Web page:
"A draft action plan by the advocacy group FreedomWorks lays out the effort as a series of stepping stones: First, mobilize to strike down the Common Core. Then push to expand school choice by offering parents tax credits or vouchers to help pay tuition at private and religious schools. Next, rally the troops to abolish the U.S. Department of Education. Then it’s on to eliminating teacher tenure."
By: Stephanie Simon
January 7, 2014 05:05 AM EST
National advocacy groups powered by the Koch brothers and other conservative megadonors have found a new cause ripe with political promise: the fight to bring down the Common Core academic standards.
The groups are stoking populist anger over the standards — then working to channel that energy into a bold campaign to undercut public schools, weaken teachers unions and push the federal government out of education policy.
The Common Core standards, which have been adopted in 45 states plus the District of Columbia, are meant to guide rich and rigorous instruction in math and language arts. They have substantial bipartisan support. But they have also drawn sharp bipartisan criticism as Big Government overreach.
What started as a ragtag opposition led by a handful of angry moms is now a sophisticated national movement supported by top donors and strategists on the right. Conservative groups say their involvement already has paid dividends in the form of new members and troves of email addresses.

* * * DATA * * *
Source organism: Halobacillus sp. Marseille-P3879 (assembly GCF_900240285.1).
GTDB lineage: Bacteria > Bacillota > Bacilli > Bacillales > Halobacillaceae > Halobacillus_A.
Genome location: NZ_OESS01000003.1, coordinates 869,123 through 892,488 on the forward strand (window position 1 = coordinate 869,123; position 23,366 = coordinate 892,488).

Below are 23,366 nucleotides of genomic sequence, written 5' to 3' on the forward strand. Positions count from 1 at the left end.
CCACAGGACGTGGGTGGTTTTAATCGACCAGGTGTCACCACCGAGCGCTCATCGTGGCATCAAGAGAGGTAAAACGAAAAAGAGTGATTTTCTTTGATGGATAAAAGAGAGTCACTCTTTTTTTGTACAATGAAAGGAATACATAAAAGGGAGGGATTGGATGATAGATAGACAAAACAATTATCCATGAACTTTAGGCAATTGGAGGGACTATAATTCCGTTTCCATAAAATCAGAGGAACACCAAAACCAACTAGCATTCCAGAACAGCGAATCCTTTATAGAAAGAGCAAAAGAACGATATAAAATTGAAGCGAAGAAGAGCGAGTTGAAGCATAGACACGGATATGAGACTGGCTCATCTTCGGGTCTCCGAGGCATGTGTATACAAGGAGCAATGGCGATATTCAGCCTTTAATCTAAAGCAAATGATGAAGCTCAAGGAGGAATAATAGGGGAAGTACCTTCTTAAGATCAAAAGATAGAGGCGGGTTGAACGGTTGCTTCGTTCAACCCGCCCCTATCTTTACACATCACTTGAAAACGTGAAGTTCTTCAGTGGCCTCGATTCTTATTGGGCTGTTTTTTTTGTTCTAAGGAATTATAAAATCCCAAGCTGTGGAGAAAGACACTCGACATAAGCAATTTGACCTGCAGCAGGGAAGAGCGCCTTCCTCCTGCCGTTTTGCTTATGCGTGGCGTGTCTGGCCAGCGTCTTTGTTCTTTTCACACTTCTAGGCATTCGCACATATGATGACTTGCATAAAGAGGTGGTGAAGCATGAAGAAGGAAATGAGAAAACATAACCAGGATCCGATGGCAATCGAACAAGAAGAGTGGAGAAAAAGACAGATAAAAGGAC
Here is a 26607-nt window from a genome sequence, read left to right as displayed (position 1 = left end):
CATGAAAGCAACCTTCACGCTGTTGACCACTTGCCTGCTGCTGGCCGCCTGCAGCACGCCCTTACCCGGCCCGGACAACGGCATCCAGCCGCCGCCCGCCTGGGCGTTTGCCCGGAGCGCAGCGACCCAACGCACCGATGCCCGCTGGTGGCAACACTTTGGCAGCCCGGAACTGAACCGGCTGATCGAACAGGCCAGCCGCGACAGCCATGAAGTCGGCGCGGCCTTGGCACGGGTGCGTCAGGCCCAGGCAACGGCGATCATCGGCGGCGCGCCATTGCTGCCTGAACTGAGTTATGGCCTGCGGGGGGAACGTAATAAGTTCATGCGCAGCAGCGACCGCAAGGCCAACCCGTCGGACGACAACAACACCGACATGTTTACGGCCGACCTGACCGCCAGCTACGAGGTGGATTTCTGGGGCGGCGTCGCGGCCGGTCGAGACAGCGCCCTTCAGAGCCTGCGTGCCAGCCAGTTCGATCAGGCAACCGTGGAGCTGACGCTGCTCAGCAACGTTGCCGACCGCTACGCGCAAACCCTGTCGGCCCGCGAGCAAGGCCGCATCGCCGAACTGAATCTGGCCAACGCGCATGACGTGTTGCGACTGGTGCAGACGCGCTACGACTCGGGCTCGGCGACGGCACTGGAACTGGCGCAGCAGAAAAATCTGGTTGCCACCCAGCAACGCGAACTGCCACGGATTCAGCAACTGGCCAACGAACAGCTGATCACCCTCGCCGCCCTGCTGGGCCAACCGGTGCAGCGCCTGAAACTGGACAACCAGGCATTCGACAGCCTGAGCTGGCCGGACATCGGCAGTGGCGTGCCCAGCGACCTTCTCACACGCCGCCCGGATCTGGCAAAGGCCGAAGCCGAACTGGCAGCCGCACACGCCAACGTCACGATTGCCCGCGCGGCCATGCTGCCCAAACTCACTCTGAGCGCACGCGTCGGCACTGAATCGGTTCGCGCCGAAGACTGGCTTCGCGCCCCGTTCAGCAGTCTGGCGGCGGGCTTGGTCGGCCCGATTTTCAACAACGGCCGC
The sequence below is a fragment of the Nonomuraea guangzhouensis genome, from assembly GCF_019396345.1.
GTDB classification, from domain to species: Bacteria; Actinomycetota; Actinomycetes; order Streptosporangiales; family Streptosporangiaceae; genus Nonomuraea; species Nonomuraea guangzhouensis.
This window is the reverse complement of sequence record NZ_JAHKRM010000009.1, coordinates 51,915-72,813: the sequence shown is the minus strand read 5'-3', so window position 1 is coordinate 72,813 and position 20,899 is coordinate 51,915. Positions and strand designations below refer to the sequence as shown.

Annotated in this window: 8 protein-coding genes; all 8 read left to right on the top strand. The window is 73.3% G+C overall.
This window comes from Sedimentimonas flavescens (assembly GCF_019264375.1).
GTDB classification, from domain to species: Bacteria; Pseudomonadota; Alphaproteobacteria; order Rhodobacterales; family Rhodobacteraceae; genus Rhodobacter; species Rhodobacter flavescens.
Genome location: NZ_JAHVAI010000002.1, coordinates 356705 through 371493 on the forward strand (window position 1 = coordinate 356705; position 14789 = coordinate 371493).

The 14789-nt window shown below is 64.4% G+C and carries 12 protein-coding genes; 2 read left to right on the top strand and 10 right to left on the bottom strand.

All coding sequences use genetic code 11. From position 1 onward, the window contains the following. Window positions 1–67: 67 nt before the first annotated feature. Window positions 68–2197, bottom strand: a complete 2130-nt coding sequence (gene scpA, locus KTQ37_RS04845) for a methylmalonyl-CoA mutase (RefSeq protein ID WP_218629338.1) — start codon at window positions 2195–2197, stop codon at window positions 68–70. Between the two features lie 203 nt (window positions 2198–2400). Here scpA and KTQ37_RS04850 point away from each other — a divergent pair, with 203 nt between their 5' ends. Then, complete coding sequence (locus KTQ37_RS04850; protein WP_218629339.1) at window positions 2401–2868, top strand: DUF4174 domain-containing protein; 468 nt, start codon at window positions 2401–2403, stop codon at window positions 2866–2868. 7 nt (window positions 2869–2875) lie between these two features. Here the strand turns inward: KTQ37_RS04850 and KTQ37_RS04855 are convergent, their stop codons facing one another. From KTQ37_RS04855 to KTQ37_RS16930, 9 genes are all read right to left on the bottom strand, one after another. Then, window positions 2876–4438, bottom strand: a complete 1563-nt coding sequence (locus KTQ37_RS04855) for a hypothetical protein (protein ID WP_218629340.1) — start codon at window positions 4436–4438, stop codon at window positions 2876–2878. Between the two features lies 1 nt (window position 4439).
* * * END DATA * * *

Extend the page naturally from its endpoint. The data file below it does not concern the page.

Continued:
But that’s just the start.
A draft action plan by the advocacy group FreedomWorks lays out the effort as a series of stepping stones: First, mobilize to strike down the Common Core. Then push to expand school choice by offering parents tax credits or vouchers to help pay tuition at private and religious schools. Next, rally the troops to abolish the U.S. Department of Education. Then it’s on to eliminating teacher tenure.
“This is going to be a huge campaign,” said Whitney Neal, the group’s director of grass-roots activism. She plans to kick it off within weeks with a series of videos that will “connect the dots” between killing Common Core and enacting other conservative priorities.
The campaign will build to a march on Washington this summer, perhaps in partnership with radio host Glenn Beck. “This is definitely an institutional priority for us in 2014,” she said. “We’re putting a lot of time and resources into it.”
Americans for Prosperity, an advocacy group backed by the Koch brothers, is pressing similar themes in town hall meetings across the country.
A key battleground: Missouri, where conservatives are pushing to get measures promoting vouchers and ending teacher tenure on the fall ballot. Increasingly, the issues are being linked to Common Core. Concerned Women for America held a conference outside Kansas City, Mo., this weekend that opened with denunciations of Common Core and built to an address by state Sen. Ed Emery, a voucher proponent who has compared the current public education system with slavery because it traps students in government-run schools. Concerned Women, which is part of a Koch-backed network of conservative organizations, will hold additional seminars across the state this month.